Or ones that stay green???

    @ Kathy: thinking of borrowing someone’s dog! Voles, moles and a groundhog here. and rabbits, can’t forget the rabbits.

    1. Margaret says:

      You are very funny, Bethalina. I will tell the USDA we need more charts! :) My cat eats a vole a day all season long, which is wonderful — but scary to think how many of them there are out there wanting to wreck the place. I am losing my second battle with woodchucks this season at the moment, but tomorrow we step it up from 3 traps to 5 or 6 and maybe a sub-machine gun and aerial artillery. (Kidding on the latter, but getting several more traps in the morning as this is one wandering animal who is very shy of traps and just relocates to another part of the garden if I put one near where he’s been eating.)

  6. ann says:

    In NW CT I have had the best cherry tomatoes ever — so sweet to just eat them off the fine in their containers by the garage — the only place with enough sun for them — has been a great summer — enough heat, enough rain, just wonderful after the experience two years ago when all the tomatoes rotted in the rain.

  7. Jayne says:

    My tomatoes started last week – the Black Krim so lush! The Costaluco a beautiful orangey yellow and Early girl producing nicely – the big beefs coming along, but the cherries have been hijacked by the chipmunks – nasty buggers!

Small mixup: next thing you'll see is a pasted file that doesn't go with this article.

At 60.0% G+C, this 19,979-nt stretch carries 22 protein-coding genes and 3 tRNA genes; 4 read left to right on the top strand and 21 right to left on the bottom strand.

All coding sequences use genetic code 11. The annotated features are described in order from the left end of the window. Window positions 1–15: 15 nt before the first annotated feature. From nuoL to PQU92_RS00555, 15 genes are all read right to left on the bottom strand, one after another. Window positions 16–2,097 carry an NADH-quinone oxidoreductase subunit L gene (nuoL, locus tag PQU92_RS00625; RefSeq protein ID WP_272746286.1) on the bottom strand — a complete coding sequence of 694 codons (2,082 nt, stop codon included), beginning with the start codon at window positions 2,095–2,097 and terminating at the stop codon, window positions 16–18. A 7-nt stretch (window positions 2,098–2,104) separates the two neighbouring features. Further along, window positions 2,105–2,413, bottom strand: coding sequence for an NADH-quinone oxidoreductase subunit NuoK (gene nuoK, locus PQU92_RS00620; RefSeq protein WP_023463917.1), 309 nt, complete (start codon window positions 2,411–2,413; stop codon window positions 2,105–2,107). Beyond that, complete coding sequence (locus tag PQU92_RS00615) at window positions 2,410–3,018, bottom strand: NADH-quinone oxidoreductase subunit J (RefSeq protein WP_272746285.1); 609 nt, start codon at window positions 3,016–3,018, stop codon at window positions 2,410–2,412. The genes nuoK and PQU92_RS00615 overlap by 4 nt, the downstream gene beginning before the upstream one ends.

Margaret have you been stung? I went out without my glasses or gloves on – I must have been in a midsummer stupor! I didnt see the flurry around their entrance to their hive in the hillside, and I was nailed three times! Oh, it does make you want to cry like a baby! Tonight I am still feeling the pain despite Benadryl and Advil. What do you do for your stings?

    1. Margaret says:

      Hi, Jayne. Within the first half-minute I think you are supposed to scratch (NOT squeeze) the bite to get the stinger out to minimize the venom release. You can use your nail (but it might be dirty) or they say the corner of a credit card or something like that. Then I apply ice cubes. Not a perfect remedy, but helps a bit. If I get the stinger out fast it’s less pain/itching afterward. What I hate most is the itching phase the second day etc. Feel better!

  8. ann says:

    Have tried many things for tomatoes and they respond to whatever is trendy at the moment. This year, got 3 unmarked plants and have had vine ripe tomatoes for over a week now. I am just letting them sprawl on the ground but did throw some dry lawn clipppings under the vines to keep them off the ground. Oh yes, we did fry some of the green ones, too. Next year, may try another method.

  9. Matt says:

    I really like this poster. I feel like I should print it out, cut it along the tri-folds, frame it in three picture frames, and then hang them side-by-side on a wall in the kitchen.